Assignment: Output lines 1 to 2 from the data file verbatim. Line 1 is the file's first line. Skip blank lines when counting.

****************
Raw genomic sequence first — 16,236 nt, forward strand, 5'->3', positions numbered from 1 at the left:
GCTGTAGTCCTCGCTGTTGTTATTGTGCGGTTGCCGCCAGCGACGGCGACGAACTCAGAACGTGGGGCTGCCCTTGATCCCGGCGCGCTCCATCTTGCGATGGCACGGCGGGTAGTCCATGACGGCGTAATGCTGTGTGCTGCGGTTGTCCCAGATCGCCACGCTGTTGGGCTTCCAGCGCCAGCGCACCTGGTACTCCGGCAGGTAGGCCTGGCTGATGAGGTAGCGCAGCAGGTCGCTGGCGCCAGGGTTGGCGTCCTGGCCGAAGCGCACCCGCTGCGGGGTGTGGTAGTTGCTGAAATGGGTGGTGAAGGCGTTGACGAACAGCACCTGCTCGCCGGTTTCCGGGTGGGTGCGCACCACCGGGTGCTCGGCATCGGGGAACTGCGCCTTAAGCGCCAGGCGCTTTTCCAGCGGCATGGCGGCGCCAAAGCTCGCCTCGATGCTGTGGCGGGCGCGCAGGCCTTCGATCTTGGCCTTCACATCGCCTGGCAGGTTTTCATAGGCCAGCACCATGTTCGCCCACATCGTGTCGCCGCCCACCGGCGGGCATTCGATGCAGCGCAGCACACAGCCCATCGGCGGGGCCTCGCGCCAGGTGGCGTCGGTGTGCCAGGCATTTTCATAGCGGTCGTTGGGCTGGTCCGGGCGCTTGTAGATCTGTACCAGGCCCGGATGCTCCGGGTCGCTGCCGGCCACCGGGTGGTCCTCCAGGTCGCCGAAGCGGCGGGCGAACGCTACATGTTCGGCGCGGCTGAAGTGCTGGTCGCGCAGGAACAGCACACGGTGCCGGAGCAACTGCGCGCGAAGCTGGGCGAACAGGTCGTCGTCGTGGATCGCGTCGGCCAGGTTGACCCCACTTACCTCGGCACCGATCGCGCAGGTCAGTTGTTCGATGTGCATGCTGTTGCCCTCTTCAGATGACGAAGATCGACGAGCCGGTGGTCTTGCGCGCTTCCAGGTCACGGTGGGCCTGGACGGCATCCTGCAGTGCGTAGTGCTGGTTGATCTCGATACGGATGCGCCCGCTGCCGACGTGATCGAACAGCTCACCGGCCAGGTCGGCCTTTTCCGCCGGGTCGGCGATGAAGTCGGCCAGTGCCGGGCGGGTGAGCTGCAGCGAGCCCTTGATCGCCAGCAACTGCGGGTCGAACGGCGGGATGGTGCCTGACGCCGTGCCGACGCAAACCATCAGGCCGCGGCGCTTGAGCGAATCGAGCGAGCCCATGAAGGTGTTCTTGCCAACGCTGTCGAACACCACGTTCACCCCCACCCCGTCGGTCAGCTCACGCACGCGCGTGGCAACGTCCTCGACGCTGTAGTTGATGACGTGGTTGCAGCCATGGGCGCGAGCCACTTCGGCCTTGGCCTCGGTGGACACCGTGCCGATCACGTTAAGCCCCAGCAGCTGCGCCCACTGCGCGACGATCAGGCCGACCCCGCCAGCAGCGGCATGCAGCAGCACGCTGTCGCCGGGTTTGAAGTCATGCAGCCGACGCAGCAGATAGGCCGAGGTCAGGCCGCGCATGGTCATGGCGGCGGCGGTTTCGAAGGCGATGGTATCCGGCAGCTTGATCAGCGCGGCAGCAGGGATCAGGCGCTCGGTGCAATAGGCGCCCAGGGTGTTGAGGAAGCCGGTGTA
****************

Raw genomic sequence first — 16,236 nt, forward strand, 5'->3', positions numbered from 1 at the left:
GCTGTAGTCCTCGCTGTTGTTATTGTGCGGTTGCCGCCAGCGACGGCGACGAACTCAGAACGTGGGGCTGCCCTTGATCCCGGCGCGCTCCATCTTGCGATGGCACGGCGGGTAGTCCATGACGGCGTAATGCTGTGTGCTGCGGTTGTCCCAGATCGCCACGCTGTTGGGCTTCCAGCGCCAGCGCACCTGGTACTCCGGCAGGTAGGCCTGGCTGATGAGGTAGCGCAGCAGGTCGCTGGCGCCAGGGTTGGCGTCCTGGCCGAAGCGCACCCGCTGCGGGGTGTGGTAGTTGCTGAAATGGGTGGTGAAGGCGTTGACGAACAGCACCTGCTCGCCGGTTTCCGGGTGGGTGCGCACCACCGGGTGCTCGGCATCGGGGAACTGCGCCTTAAGCGCCAGGCGCTTTTCCAGCGGCATGGCGGCGCCAAAGCTCGCCTCGATGCTGTGGCGGGCGCGCAGGCCTTCGATCTTGGCCTTCACATCGCCTGGCAGGTTTTCATAGGCCAGCACCATGTTCGCCCACATCGTGTCGCCGCCCACCGGCGGGCATTCGATGCAGCGCAGCACACAGCCCATCGGCGGGGCCTCGCGCCAGGTGGCGTCGGTGTGCCAGGCATTTTCATAGCGGTCGTTGGGCTGGTCCGGGCGCTTGTAGATCTGTACCAGGCCCGGATGCTCCGGGTCGCTGCCGGCCACCGGGTGGTCCTCCAGGTCGCCGAAGCGGCGGGCGAACGCTACATGTTCGGCGCGGCTGAAGTGCTGGTCGCGCAGGAACAGCACACGGTGCCGGAGCAACTGCGCGCGAAGCTGGGCGAACAGGTCGTCGTCGTGGATCGCGTCGGCCAGGTTGACCCCACTTACCTCGGCACCGATCGCGCAGGTCAGTTGTTCGATGTGCATGCTGTTGCCCTCTTCAGATGACGAAGATCGACGAGCCGGTGGTCTTGCGCGCTTCCAGGTCACGGTGGGCCTGGACGGCATCCTGCAGTGCGTAGTGCTGGTTGATCTCGATACGGATGCGCCCGCTGCCGACGTGATCGAACAGCTCACCGGCCAGGTCGGCCTTTTCCGCCGGGTCGGCGATGAAGTCGGCCAGTGCCGGGCGGGTGAGCTGCAGCGAGCCCTTGATCGCCAGCAACTGCGGGTCGAACGGCGGGATGGTGCCTGACGCCGTGCCGACGCAAACCATCAGGCCGCGGCGCTTGAGCGAATCGAGCGAGCCCATGAAGGTGTTCTTGCCAACGCTGTCGAACACCACGTTCACCCCCACCCCGTCGGTCAGCTCACGCACGCGCGTGGCAACGTCCTCGACGCTGTAGTTGATGACGTGGTTGCAGCCATGGGCGCGAGCCACTTCGGCCTTGGCCTCGGTGGACACCGTGCCGATCACGTTAAGCCCCAGCAGCTGCGCCCACTGCGCGACGATCAGGCCGACCCCGCCAGCAGCGGCATGCAGCAGCACGCTGTCGCCGGGTTTGAAGTCATGCAGCCGACGCAGCAGATAGGCCGAGGTCAGGCCGCGCATGGTCATGGCGGCGGCGGTTTCGAAGGCGATGGTATCCGGCAGCTTGATCAGCGCGGCAGCAGGGATCAGGCGCTCGGTGCAATAGGCGCCCAGGGTGTTGAGGAAGCCGGTGTA